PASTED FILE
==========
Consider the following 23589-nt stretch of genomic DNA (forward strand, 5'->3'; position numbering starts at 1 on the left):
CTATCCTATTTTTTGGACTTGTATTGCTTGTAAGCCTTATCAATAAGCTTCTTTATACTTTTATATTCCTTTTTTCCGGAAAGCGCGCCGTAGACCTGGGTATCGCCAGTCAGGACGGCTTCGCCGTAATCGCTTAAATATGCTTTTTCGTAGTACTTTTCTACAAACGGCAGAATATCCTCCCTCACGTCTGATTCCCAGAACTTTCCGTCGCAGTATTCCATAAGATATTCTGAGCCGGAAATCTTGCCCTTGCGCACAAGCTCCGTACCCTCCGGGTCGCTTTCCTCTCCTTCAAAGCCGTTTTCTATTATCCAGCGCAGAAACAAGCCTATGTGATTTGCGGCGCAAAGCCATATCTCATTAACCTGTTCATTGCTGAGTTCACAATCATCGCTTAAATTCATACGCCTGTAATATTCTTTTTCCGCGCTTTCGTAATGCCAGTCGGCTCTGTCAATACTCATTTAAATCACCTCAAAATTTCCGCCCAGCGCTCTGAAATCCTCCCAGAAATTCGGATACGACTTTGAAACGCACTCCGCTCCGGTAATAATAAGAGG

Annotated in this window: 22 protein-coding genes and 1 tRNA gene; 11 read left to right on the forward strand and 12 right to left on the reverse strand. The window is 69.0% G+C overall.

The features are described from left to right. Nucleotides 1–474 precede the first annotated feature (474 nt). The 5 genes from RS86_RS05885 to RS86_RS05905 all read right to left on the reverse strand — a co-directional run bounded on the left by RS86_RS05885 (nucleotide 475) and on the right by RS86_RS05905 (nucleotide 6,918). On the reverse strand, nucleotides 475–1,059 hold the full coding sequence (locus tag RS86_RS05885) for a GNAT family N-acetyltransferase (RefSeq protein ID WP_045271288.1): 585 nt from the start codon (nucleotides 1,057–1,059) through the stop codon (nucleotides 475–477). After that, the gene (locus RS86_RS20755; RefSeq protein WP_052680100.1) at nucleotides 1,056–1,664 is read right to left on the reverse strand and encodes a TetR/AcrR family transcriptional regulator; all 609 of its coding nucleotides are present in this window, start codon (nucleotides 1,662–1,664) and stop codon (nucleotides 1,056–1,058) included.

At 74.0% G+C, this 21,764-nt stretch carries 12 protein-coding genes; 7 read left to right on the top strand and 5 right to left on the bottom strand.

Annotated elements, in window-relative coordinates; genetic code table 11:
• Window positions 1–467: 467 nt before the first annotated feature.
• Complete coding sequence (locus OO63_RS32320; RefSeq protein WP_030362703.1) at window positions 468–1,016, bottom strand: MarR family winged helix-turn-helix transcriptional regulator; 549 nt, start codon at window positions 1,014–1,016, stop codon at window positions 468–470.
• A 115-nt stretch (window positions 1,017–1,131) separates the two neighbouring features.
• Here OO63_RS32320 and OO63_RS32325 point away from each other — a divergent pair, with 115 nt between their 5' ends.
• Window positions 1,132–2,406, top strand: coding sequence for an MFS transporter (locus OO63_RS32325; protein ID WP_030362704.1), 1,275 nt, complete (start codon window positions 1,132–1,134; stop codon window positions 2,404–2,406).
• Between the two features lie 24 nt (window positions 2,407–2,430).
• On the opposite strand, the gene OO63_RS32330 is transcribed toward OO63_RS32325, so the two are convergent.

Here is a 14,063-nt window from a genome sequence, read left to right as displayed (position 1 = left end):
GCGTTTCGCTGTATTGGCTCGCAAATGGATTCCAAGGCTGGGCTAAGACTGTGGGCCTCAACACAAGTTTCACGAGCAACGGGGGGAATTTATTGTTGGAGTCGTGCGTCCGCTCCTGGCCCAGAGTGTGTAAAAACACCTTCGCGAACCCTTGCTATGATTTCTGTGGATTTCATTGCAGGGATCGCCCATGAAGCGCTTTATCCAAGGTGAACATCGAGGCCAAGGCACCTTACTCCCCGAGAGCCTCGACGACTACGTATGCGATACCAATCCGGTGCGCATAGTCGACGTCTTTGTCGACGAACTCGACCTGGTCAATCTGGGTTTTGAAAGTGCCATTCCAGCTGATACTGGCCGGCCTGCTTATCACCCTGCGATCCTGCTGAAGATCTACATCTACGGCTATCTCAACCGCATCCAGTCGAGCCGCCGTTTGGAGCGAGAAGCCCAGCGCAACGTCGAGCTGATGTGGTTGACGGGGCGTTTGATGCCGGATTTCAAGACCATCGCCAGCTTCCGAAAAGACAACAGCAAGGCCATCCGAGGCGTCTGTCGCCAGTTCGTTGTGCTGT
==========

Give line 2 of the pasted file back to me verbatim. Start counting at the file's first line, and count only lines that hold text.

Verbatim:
CTATCCTATTTTTTGGACTTGTATTGCTTGTAAGCCTTATCAATAAGCTTCTTTATACTTTTATATTCCTTTTTTCCGGAAAGCGCGCCGTAGACCTGGGTATCGCCAGTCAGGACGGCTTCGCCGTAATCGCTTAAATATGCTTTTTCGTAGTACTTTTCTACAAACGGCAGAATATCCTCCCTCACGTCTGATTCCCAGAACTTTCCGTCGCAGTATTCCATAAGATATTCTGAGCCGGAAATCTTGCCCTTGCGCACAAGCTCCGTACCCTCCGGGTCGCTTTCCTCTCCTTCAAAGCCGTTTTCTATTATCCAGCGCAGAAACAAGCCTATGTGATTTGCGGCGCAAAGCCATATCTCATTAACCTGTTCATTGCTGAGTTCACAATCATCGCTTAAATTCATACGCCTGTAATATTCTTTTTCCGCGCTTTCGTAATGCCAGTCGGCTCTGTCAATACTCATTTAAATCACCTCAAAATTTCCGCCCAGCGCTCTGAAATCCTCCCAGAAATTCGGATACGACTTTGAAACGCACTCCGCTCCGGTAATAATAAGAGG